Youth migration is changing definitions of childhood
Stories of a sudden "surge" in unaccompanied children fleeing Central America and Mexico for the United States dominated the headlines last summer.
Best of Last Week – Sun may determine lifespan, super-insulated clothing and a new kind of diet pill
Study identifies common elements of STEM schools
Science, technology, engineering and mathematics schools vary in many ways, but they share eight major common elements. So finds a nationwide study of 23 STEM schools conducted by the University of Chicago's Outlier Research ...
Long dry spell doomed Mexican city 1,000 years ago
Archaeologists continue to debate the reasons for the collapse of many Central American cities and states, from Teotihuacan in Mexico to the Yucatan Maya, and climate change is considered one of the major ...
New study utilizes Kinect for Windows technology to teach elementary school students geometry
Picture this: a classroom full of 9-year-olds are up and moving around, contorting their bodies and waving their arms. But it's not gym period or even music class getting them moving—these kids are learning ...
Tonal languages require humidity
The weather impacts not only upon our mood but also our voice. An international research team including scientists from the Max Planck Institutes for Psycholinguistics, Evolutionary Anthropology and Mathematics ...
Early human ancestors used their hands like modern humans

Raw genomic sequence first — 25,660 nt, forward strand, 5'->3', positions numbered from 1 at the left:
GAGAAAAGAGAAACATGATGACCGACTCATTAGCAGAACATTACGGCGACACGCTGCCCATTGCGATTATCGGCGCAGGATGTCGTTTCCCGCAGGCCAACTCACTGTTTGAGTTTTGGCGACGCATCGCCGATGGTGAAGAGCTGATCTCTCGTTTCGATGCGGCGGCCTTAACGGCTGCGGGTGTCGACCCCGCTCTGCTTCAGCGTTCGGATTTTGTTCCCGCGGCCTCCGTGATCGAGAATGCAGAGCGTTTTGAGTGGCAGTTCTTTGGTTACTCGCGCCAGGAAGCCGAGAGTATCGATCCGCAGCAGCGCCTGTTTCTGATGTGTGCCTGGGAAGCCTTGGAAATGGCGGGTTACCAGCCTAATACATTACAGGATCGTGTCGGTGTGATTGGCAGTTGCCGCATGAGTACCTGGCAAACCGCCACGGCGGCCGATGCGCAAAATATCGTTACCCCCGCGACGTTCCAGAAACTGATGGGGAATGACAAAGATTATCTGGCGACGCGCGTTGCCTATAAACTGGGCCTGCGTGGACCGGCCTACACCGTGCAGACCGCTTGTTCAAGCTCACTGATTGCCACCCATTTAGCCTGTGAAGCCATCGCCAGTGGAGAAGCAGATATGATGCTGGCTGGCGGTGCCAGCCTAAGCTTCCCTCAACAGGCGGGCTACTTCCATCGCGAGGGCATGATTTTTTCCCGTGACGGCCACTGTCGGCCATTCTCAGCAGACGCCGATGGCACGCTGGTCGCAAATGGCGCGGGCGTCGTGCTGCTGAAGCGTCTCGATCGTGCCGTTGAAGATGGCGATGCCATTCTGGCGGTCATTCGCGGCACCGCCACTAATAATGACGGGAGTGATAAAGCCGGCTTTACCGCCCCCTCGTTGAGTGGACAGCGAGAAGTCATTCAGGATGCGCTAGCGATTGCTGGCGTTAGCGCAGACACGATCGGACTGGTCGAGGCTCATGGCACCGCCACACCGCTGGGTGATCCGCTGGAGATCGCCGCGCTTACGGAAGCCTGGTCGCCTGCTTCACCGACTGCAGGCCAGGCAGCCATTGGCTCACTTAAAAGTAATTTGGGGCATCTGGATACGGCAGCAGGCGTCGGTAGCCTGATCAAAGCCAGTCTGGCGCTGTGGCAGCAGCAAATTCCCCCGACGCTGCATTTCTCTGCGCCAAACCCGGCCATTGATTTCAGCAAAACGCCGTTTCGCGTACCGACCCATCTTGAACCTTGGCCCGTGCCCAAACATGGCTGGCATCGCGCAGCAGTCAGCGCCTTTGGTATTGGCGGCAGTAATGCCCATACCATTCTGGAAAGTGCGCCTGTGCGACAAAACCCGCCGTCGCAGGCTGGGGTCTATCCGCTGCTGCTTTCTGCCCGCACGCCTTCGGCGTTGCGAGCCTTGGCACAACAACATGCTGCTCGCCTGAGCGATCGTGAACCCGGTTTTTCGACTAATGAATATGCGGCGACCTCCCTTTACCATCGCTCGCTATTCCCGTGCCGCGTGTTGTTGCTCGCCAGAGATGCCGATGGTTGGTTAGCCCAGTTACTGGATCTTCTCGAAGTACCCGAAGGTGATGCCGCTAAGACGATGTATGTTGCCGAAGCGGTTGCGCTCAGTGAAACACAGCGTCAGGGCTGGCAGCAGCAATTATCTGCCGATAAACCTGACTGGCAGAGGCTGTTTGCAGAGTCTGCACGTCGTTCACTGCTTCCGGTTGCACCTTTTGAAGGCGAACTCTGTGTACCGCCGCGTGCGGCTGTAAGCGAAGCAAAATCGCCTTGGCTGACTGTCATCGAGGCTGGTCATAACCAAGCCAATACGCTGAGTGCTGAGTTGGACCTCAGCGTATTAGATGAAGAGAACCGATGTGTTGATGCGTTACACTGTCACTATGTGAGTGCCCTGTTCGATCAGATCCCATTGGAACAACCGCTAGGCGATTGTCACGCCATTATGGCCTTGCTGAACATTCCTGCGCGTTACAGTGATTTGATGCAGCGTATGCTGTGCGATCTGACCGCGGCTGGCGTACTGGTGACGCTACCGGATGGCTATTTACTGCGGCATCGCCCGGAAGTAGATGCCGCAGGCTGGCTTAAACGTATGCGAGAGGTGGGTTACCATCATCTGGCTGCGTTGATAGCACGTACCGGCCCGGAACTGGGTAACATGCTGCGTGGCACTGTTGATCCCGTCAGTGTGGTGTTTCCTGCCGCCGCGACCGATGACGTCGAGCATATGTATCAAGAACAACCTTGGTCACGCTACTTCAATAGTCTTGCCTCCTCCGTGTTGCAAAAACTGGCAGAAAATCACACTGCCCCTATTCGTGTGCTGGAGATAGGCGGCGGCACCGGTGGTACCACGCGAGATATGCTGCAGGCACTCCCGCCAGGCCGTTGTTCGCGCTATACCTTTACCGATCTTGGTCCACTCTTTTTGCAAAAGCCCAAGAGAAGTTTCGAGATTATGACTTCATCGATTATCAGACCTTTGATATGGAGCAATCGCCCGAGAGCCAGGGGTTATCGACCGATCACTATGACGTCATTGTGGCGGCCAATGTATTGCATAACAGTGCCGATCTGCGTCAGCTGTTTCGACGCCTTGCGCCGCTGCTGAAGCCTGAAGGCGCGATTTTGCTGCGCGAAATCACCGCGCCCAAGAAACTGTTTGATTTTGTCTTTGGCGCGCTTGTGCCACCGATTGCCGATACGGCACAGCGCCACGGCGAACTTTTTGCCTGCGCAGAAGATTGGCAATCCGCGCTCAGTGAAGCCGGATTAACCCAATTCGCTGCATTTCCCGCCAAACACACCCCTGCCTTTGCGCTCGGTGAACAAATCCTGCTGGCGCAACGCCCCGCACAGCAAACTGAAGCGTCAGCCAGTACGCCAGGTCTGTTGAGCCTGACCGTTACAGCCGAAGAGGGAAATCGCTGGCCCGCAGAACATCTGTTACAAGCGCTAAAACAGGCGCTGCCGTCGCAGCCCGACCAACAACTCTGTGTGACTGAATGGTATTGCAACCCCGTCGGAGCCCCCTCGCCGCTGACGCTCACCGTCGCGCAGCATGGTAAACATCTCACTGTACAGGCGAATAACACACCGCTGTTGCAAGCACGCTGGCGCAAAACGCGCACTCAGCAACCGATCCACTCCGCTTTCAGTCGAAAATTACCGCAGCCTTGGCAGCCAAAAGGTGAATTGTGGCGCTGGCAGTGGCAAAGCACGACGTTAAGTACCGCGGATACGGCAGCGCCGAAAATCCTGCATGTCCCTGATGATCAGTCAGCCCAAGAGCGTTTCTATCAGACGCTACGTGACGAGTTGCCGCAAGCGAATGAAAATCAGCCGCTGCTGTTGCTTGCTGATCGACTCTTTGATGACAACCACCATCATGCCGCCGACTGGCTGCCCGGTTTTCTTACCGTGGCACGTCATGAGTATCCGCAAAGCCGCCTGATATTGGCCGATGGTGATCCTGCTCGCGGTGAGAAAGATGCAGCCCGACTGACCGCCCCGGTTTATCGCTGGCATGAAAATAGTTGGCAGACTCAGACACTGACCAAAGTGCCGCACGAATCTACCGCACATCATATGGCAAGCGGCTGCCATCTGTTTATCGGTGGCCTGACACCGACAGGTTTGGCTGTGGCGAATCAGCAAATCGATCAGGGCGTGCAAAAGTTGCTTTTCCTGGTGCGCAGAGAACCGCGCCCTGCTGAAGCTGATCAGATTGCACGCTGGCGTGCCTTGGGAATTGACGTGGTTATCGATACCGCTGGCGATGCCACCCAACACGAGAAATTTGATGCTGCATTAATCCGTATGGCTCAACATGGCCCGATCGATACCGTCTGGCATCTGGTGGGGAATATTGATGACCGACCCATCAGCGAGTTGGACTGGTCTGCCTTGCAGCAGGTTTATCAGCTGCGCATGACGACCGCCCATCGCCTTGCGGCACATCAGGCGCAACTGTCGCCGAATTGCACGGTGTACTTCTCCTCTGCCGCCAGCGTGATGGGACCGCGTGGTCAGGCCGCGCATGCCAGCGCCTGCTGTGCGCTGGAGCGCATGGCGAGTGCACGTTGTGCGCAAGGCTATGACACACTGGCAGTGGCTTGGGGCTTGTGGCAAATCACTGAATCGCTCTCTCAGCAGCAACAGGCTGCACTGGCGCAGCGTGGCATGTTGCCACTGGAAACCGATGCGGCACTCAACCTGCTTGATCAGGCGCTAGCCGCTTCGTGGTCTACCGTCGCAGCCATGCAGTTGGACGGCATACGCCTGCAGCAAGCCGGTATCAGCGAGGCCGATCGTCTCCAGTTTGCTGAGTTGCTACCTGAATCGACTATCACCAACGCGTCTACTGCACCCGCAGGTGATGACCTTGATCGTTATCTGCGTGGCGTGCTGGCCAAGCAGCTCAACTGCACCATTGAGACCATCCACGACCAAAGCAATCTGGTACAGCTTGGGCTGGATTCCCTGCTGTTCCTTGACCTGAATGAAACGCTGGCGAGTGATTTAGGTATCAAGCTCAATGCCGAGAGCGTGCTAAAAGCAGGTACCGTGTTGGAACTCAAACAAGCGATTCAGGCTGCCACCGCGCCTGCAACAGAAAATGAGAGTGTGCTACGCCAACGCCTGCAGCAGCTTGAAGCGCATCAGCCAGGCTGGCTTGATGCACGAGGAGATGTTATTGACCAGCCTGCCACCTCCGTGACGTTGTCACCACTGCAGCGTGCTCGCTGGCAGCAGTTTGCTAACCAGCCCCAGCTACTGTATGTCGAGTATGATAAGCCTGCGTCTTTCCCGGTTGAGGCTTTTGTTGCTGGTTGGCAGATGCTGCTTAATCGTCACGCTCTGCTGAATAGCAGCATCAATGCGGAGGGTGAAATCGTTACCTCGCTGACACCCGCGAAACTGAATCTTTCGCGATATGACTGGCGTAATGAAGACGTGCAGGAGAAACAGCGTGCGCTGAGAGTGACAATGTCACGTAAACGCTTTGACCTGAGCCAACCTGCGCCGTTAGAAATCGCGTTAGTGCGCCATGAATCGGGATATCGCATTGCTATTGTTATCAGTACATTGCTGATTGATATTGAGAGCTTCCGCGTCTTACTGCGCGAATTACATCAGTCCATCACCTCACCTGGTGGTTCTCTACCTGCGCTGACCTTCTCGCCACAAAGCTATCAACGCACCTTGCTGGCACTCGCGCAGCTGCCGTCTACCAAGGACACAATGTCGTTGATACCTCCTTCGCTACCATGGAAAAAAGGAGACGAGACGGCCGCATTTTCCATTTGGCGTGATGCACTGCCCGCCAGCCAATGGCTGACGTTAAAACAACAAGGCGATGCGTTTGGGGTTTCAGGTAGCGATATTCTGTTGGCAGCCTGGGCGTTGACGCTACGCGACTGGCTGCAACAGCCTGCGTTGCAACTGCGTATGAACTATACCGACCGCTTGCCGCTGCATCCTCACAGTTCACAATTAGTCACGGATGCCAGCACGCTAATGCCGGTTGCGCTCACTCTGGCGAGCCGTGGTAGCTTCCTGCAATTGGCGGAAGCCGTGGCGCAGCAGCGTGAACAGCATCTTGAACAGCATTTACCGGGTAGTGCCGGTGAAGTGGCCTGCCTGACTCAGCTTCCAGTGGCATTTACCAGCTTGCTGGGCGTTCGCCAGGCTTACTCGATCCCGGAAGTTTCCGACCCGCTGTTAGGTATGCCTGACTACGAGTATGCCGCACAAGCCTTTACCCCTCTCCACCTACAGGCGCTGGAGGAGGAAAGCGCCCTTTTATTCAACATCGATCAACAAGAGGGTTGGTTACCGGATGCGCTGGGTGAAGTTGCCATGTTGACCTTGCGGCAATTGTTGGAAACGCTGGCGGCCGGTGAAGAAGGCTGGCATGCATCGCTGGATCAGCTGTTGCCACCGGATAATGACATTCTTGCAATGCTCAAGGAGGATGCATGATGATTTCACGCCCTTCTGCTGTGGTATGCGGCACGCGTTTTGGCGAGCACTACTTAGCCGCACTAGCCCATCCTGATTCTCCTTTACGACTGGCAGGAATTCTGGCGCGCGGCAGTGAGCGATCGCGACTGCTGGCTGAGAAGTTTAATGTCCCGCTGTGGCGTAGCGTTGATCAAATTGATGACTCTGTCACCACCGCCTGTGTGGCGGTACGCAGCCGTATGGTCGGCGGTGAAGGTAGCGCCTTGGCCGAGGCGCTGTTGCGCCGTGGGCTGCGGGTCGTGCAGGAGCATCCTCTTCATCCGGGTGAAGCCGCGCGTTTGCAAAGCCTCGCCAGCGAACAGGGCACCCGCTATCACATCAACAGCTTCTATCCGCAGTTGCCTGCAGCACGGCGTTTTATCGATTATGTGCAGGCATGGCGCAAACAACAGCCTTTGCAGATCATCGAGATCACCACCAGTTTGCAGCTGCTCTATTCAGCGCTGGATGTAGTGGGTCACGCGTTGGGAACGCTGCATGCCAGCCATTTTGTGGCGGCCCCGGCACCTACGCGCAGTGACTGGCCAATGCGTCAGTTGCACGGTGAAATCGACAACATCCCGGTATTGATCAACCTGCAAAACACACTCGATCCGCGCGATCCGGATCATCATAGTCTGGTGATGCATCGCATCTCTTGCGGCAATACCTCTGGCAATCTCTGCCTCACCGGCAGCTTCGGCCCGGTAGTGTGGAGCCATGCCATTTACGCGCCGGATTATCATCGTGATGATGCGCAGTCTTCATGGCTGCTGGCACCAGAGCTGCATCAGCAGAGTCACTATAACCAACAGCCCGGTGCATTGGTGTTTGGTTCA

New research suggests pre-Homo human ancestral species, such as Australopithecus africanus, used human-like hand postures much earlier than was previously thought.
Patents provide insight on Wall Street 'technology arms race'
A new University of Otago study has used US patent data to shed light on the technological roots behind Wall Street's ongoing 'technology arms race'.
For university students, walking beats sitting
Walking classrooms are better for not only for students' physical health, but classroom engagement, a study from Sweden's KTH Royal Institute of Technology shows.
Kennewick Man's DNA likely that of a Native
Nearly two decades after the ancient skeleton called Kennewick Man was discovered on the banks of the Columbia River, the mystery of his origins appears to be nearing resolution.
New model explores location of future US population growth
Researchers at the Department of Energy's Oak Ridge National Laboratory have developed a population distribution model that provides unprecedented county-level predictions of where people will live in the ...
Huntington acquires Louis Pasteur's notes on brewing beer
People interested in what kind of beer the guy who invented pasteurization kicked back with after work will want to pay a visit to San Marino's Huntington Library.
X-rays unlock secrets of ancient scrolls buried by volcano
Scientists have succeeded in reading parts of an ancient scroll that was buried in a volcanic eruption almost 2,000 years ago, holding out the promise that the world's oldest surviving library may one day ...
Study says Facebook not to blame for negative impact on grades
It may not come as a surprise that the more time college students, particularly freshmen, spend on Facebook, the more their grades suffer. In his latest study, Reynol Junco, an associate professor of education ...